FreeKB - MVC Resolve MVC slow loading
MVC - Resolve MVC slow loading

If your MVC application is taking a long time to load, use the Web Inspector to determine how long it is taking for your application to load. In this example, it took 10 seconds to get

Web server

When attempting to determine the cause of latency, if the web server is on-site, it is best to first use a web browser on the same machine as the web server. Use the web inspector to spot latency. In this example, the duration of each event was in milliseconds, and the combined total of all events is about a half of a second. This shows that the web server can load the page very quickly, and the cause of the latency is not the web server.


If the web server is taking more than 1 second to load the site, set debug to false in the web.config file.

<compilation debug="false" targetFramework="x.x.x"/>


When publishing your MVC application, make the following configuraitons:

  • Tick Precompile during publishing
  • Ensure Release is selected


Upgrade Microsoft.AspNet.Web.Optimization beta2:

PM> Update-Package Microsoft.AspNet.Web.Optimization
Updating 'Microsoft.AspNet.Web.Optimization' from version '1.0.0-beta2' to '1.0.0' in project 'Bacp.Assess.Web'.


If the total duration is stil greater than 1 second, do the following:



Once the total duration for the website to load is less than 1 second when using a web browser on the same machine as the web server, next use a web browser on a different machine in the same subnet as the web server (in the LAN). If the total duration is greater than 1 second, you may have a congested network or your network switch may not be optimized.

Be careful to not be fooled by false positives. In this example, it may appear that interface GE8 has some issue, since this interface is 100 Mbps. However, if the server is connected to GE1 and the client is connected to GE2, GE8 would have nothing to do with the latency. 


Database queries

The website may only be slow whem making database queries. In this example, when loading a page that makes a database query, it took just under 8 seconds for the page to load.


There can be an issue where Entity Framework converts a column from varchar to nvarchar, which can cause latency. Add the following to prevent the conversion.

[Column(TypeName = "varchar")]
public string column1 { get; set; }



Use a PC that is not in the same subnet as the web server. For example, use a PC in the same city as the web server, but not in the same network as the web server. In this example, from a PC in the same city but not the same subnet as the web server, it took 10 seconds for the MVC application to load. This suggests the latency has something to do with the WAN.


Use the tracert command to determine the number of hops between the client computer and web server. In this example, there are 8 hops from the client to the web server.

PS > tracert
1    2ms   2ms   1ms
2   11ms  10ms  13ms  x.x.x.x
3  867ms  29ms  29ms  x.x.x.x
4   18ms  15ms  16ms  x.x.x.x
5   25ms  26ms  23ms  x.x.x.x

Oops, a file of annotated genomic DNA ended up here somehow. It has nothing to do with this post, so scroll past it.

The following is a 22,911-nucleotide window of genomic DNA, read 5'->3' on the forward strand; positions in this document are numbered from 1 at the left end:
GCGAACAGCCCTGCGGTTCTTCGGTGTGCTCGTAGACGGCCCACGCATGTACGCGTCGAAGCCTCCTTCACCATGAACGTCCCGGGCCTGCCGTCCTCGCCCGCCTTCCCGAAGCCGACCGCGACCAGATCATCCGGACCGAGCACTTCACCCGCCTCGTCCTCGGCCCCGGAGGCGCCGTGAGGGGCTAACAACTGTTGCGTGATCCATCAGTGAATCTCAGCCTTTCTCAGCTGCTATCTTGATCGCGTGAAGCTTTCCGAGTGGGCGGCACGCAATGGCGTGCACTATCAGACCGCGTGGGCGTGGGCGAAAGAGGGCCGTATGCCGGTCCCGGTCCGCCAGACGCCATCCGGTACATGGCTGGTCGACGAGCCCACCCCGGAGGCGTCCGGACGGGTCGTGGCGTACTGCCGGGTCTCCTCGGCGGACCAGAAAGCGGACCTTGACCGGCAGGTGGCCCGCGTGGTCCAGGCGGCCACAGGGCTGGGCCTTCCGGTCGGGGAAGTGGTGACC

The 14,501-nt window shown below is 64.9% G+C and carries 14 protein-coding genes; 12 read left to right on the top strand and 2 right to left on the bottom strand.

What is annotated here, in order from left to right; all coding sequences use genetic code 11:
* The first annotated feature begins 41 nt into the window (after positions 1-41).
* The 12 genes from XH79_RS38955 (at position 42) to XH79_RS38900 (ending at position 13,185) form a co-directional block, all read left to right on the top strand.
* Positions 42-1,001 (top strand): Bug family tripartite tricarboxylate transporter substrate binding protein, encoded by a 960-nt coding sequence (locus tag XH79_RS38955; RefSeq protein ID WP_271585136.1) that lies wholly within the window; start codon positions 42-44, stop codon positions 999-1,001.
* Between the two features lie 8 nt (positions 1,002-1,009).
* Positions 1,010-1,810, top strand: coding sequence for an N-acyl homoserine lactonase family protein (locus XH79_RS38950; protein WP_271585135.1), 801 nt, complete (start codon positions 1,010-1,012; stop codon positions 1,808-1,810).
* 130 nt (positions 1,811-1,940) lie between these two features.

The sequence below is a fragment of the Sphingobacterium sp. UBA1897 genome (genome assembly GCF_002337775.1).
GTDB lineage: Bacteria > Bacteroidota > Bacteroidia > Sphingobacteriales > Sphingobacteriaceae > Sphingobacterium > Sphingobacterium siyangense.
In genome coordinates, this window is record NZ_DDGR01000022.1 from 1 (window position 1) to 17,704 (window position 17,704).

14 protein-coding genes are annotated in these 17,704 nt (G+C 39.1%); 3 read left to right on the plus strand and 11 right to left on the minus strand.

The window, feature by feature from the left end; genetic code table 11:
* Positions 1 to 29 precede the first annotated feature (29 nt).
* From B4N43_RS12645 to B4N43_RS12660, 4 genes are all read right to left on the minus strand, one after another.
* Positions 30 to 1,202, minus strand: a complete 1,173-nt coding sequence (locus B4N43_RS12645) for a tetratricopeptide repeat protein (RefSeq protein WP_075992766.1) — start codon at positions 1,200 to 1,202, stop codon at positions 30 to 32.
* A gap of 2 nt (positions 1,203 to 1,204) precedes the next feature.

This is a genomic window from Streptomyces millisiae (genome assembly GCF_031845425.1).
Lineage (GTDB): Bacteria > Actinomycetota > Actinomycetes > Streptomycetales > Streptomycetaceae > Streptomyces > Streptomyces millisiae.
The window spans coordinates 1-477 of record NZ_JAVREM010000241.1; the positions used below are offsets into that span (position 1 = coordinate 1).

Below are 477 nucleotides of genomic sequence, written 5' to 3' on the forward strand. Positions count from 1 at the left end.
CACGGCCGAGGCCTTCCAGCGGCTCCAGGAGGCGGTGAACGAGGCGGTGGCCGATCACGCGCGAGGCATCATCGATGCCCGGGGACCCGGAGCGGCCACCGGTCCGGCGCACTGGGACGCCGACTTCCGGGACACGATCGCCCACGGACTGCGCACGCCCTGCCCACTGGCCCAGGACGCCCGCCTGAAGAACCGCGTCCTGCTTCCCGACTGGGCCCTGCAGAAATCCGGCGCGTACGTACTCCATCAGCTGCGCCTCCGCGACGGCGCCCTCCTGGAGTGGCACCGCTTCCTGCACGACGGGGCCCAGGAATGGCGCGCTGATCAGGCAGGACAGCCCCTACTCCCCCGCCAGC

6   37ms  34ms  42ms  x.x.x.x
7   22ms  20ms  20ms  x.x.x.x
8   35ms  34ms  34ms  x.x.x.x


One solution would be to run the application on a web server that has less hops between the client and the web server. This is a reasonable solution if we know all of the clients are isolated to a certain geographic region. For example, if the clients are in Wisconsin, we could point to a web server in Wisconsin, and then use the Web Inspector to see if the latency is reduced. In this example, it is only taking 89 milliseconds to get

If you are not able to predict where the clients are located geographically, determine the geographic location of the web server. The last IP address in the tracert command should be the IP address of the web server. Use to determine the geographic location of the web server. Let's say the client computer is in Wisconsin USA and the web server is in Arizona USA. In the example, the data packets must travel just under 2,000 miles from the web server to the client PC. This distance would produce some latency.

Shared server vs. Dedicated server

If it is taking a long time to get index.html, the web server being used may be a shared server hosting many different web applications. You will need to contact your hosting provider to know if you are using a shared server. If you are using a shared server, moving to a dedicated server should reduce latency. However, a dedicated server is much more expensive than a shared server. For example, a Go Daddy shared server starts at $3.99 per month, and a Go Daddy dedicated server starts at $79.99 per month ( A dedicated server would cost you nearly $1,000 per year. At that price, it would probably be more cost effective to rent a very fast ISP connection and run your own server out of your house or business.


ISP download speed

Determine the download speed between the client and server. Go to to determine the download speed. Let's say the download speed is 6 Mbps (Mega bits per second).

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